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When James added his signature to the enlistment form, his Army recruiter leaned across the desk and shook his hand. He told him the decision he had made represented an honorable commitment to his country, and that he should wear the military uniform with pride and dignity.

Less than three months later, after having completed the rigorous training at "Ranger School," his commanding officer pulled him aside and informed him he had been selected to participate in a special ops program -- he was the most qualified candidate to accomplish the mission’s objectives.

The specialized training he received was short but intense, and before the month had ended, he was airdropped behind enemy lines, landing in the middle of a rice paddy, deep inside the jungles of Cambodia. His orders were to operate as a lone “wolf,” laying landmines along transportation routes that serviced the Ho Chi Minh Trail and to use his considerable military skills to identify and disrupt illegal sanctuaries.

Warning: This scene contains a graphic description of military death.

It was during a one-day mission to destroy a supply route that he chanced upon an American soldier suspended from a tall tree. The Viet Cong, who had hung him by his feet, had made a long incision across his back, pulling his intestines through the opening to inflict a slow and painful death.

The G.I. pleaded with James to kill him. He knew he was dying, and he told James a speedy death would be more merciful than a quick call for help. But James balked. How could he kill a fellow American? The two soldiers quarreled for a long time, but eventually the dying man triumphed by forcing James to acknowledge that a rescue operation would take longer to plan and implement than it would take for him to suffer an agonizing death.

When at last, the soldier screamed out in pain, James unholstered his pistol and put a bullet through his head.

He never knew the man’s name, but he never forgot his face. Even in his sleep.

James's assignment ended shortly after that.

A day after suffering a gunshot wound to his shoulder, he was ordered to return to the United States. It was only then, in the country where he had been born and raised that he sustained the most painful wound to be inflicted during his short stint in the military: he discovered the country that he had loved since birth had deserted him.

He did not recognize America. Attitudes had changed, and when his airplane touched down at Langley Air Force Base, he learned that two days earlier, four students had been killed by National Guardsmen at Kent State. He had come home to a deeply divided country during a time of great upheaval.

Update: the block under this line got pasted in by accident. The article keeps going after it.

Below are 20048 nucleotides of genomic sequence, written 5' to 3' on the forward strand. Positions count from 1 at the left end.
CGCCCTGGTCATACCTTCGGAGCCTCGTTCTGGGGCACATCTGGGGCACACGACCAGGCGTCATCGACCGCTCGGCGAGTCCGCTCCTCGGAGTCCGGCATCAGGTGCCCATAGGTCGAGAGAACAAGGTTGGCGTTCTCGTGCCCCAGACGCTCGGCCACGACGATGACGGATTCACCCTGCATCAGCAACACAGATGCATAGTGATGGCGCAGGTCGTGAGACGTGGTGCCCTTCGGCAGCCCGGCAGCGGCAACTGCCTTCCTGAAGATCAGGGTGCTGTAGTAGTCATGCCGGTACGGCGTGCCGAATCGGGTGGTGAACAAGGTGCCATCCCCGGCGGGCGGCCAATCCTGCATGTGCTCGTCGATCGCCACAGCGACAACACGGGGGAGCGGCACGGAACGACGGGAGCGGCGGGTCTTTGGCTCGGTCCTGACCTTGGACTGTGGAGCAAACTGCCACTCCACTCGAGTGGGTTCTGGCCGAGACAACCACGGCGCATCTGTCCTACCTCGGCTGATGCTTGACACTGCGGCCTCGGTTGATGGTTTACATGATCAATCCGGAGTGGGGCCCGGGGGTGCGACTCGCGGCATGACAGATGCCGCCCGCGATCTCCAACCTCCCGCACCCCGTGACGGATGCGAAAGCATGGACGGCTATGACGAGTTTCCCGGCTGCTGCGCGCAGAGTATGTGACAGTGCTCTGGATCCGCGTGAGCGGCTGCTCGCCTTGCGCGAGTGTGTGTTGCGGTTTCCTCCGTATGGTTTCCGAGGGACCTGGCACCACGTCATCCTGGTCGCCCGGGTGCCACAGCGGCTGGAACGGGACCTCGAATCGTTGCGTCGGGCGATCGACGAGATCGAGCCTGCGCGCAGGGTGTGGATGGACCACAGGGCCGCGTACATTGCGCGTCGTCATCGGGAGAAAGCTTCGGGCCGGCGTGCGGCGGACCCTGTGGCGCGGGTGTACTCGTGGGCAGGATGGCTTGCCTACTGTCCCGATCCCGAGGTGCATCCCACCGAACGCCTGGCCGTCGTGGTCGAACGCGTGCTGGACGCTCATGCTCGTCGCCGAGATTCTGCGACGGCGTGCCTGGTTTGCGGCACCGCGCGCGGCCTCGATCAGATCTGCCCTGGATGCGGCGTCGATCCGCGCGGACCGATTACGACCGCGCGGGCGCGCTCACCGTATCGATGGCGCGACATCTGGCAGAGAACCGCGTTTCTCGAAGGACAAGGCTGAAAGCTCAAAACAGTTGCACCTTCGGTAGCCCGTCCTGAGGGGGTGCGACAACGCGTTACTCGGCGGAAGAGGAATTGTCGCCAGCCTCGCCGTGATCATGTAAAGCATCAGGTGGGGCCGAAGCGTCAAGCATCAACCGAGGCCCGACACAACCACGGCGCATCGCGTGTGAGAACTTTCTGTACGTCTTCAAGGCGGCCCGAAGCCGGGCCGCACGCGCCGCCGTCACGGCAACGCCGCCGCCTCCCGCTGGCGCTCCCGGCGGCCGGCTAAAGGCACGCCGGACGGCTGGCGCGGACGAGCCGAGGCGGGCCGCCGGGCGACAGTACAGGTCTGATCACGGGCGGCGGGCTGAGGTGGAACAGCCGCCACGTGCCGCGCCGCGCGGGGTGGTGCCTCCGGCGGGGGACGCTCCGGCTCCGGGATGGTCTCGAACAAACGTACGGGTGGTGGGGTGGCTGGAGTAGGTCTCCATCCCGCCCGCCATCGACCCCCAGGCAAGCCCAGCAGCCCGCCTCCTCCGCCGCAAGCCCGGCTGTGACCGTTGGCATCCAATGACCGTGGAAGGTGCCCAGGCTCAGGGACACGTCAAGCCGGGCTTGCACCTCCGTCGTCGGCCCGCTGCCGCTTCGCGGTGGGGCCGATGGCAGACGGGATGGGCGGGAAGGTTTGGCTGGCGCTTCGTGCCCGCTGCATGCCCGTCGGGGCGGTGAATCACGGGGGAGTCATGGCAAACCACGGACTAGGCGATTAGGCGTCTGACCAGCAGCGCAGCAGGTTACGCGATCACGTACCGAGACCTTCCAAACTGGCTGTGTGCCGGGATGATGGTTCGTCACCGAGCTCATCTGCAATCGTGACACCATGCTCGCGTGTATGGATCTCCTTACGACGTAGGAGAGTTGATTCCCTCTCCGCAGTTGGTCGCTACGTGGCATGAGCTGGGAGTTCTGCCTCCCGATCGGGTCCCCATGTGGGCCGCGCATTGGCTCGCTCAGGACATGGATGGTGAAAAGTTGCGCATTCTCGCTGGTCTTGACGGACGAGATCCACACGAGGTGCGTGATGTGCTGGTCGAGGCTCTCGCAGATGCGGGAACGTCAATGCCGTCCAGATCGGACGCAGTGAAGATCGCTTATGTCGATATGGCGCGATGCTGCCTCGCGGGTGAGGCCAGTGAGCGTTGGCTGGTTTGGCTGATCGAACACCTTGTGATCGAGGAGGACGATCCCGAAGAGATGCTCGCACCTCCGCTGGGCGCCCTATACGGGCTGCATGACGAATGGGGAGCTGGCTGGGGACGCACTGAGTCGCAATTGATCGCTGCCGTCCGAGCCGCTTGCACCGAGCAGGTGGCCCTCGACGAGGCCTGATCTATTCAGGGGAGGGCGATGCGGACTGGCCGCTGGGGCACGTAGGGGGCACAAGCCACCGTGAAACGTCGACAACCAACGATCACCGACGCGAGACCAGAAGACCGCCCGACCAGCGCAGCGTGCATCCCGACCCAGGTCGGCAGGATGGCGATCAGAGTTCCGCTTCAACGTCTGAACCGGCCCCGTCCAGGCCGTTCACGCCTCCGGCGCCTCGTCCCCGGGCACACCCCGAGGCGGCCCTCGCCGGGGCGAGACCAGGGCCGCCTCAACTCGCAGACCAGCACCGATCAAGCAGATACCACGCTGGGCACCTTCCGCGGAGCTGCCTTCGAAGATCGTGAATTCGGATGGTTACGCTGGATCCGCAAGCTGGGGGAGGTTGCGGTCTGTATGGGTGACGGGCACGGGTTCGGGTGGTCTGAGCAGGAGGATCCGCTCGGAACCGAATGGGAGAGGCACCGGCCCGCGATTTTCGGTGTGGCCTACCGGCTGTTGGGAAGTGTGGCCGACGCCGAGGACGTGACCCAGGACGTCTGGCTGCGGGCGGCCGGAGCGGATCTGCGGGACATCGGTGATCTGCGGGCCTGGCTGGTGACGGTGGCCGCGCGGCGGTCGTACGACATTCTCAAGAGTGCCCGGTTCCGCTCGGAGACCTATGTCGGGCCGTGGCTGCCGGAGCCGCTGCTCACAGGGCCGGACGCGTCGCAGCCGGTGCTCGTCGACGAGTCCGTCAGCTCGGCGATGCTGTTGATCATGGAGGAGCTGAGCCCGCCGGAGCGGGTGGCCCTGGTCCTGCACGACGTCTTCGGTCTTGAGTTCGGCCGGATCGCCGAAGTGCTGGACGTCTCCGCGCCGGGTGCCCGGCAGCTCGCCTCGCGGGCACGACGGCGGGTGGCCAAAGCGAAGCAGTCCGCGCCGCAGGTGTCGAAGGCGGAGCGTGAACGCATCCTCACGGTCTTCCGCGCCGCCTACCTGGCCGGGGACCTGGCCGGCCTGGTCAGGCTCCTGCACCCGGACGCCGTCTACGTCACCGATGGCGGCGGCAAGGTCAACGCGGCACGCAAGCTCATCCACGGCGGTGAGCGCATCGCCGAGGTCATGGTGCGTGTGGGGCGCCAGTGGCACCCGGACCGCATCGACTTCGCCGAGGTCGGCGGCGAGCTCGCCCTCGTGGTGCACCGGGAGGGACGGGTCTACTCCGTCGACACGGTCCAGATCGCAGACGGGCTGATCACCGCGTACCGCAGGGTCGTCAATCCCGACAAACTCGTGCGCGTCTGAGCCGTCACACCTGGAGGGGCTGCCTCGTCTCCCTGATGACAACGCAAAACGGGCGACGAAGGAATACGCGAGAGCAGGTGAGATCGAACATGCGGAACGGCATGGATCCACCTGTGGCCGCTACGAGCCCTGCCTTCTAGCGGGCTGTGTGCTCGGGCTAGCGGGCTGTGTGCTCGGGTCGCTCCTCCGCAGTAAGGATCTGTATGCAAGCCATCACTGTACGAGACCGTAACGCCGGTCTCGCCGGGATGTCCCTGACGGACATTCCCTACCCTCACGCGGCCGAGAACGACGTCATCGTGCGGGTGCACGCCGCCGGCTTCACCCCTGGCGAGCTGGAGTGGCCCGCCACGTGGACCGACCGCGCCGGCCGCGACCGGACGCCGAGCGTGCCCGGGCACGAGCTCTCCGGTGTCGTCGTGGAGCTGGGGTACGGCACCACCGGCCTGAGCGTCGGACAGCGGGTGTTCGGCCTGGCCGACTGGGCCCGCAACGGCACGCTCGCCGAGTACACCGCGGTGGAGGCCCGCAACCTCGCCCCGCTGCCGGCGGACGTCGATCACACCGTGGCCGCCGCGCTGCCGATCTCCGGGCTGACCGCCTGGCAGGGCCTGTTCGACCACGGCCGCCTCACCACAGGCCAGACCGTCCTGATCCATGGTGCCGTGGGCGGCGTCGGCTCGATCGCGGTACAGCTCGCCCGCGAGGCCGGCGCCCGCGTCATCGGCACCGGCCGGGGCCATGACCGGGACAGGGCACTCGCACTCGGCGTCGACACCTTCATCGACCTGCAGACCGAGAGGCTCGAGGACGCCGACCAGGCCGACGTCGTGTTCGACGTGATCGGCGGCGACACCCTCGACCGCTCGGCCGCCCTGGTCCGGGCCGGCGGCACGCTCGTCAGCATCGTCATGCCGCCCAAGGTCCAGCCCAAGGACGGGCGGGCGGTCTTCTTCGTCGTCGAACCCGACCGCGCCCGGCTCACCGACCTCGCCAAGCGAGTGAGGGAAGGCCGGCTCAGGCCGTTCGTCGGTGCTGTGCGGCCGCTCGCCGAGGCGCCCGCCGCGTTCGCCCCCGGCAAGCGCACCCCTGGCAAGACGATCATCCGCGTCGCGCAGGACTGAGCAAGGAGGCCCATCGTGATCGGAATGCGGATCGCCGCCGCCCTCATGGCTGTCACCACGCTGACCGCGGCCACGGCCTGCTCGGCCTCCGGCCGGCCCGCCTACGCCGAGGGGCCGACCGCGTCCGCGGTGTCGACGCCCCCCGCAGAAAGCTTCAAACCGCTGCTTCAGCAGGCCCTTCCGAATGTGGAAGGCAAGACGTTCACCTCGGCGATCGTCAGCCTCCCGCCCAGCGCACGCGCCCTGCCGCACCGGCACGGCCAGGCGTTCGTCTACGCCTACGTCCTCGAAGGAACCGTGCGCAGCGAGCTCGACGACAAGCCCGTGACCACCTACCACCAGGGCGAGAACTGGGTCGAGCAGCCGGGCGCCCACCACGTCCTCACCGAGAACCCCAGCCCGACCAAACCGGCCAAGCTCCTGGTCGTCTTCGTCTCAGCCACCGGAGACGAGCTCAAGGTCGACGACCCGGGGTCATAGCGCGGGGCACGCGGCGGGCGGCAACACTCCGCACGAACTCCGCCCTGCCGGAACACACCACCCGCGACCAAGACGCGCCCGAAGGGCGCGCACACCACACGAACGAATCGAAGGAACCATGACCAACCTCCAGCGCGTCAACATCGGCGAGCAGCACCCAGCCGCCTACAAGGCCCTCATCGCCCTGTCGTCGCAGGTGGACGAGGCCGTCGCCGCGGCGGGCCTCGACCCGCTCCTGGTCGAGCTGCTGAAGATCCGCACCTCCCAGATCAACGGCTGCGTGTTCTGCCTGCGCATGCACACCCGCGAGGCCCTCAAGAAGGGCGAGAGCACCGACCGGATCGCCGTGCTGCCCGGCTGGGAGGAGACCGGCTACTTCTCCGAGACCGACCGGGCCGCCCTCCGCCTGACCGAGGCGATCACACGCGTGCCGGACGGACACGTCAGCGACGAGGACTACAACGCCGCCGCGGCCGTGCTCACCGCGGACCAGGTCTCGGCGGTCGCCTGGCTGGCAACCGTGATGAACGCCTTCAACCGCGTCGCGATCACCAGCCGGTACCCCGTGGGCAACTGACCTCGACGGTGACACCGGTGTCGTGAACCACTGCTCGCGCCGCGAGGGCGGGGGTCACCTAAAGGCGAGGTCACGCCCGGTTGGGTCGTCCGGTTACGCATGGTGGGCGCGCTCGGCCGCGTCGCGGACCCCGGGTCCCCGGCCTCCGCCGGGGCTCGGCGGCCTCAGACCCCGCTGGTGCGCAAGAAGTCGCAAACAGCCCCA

There were no parades. No one extended a hand of gratitude for his service.

Several days later, when he was discharged from the military and transported to DFW Airport, no one from the military was there to greet him; no one from the government felt it important enough to see that he received adequate treatment for the wounds he had suffered to his soul.

The message was clear: he was on his own.

It would take over twenty years before Congress would enact a comprehensive piece of legislation to treat the memories that haunted him.

But unfortunately, the help he needed came too late.

When he tried to resume civilian life, he found his mind didn’t function the same way it had before he had enlisted. He was restless, and he couldn’t concentrate. Each day — from the moment he woke up until the moment his mind succumbed to exhaustion — he was angry. He fought with his wife, who complained that his aloofness had created emotional distance that was too vast to bridge. She told him he had returned from the war a stranger, and most certainly, he was not the same man she had once loved. On one occasion, in the midst of a heated argument, she told him the military had shipped his body home, but they had forgotten to send his heart because it was still dying a slow death somewhere in the jungles of Cambodia.

When his twelve-year-old daughter experienced the first angst of puberty, he flew into a rage, ranting like a madman because he couldn’t understand her moodiness. After the argument ended, she locked the door to her bedroom and practiced guitar. It was an act of rebellion that he soon learned to hate.

A year later, no longer able to tolerate his abuse, his wife and daughter left him and moved away.

I became involved in this tragedy when James and his wife -- separately -- shared the details of his story. I was teaching their daughter at the time. I am only sharing it now because it is relevant (in a round about way) to what is happening in our nation's capitol. I believe it helps to expose the fallacy of the Republican meme that all government is evil, and that we are better off when it is kept out of our daily lives.

To put it in a proper context, consider this: the Servicemen's Readjustment Act of 1944 -- more popularly known as the G.I. Bill of Rights -- was one of the most successful government programs enacted in our nation’s history:

The gold standard of commitment to veterans was established in 1944 when Congress passed the G.I. Bill of Rights. The measure was an attempt to do right by the 16 million Americans under arms during the greatest war in history; it also was a key part of Roosevelt's plan to keep the economy from slipping back into depression once the stimulus of wartime spending ceased. The G.I. Bill put mustering-out money in the hands of soldiers and supplemented that with compensation until vets found jobs. The government also underwrote the biggest purchase most vets would ever make—a house. Three-and-a-half million vets benefited from mortgage assistance. In the late 1940s, the G.I. Bill financed nearly half the new houses built in the United States.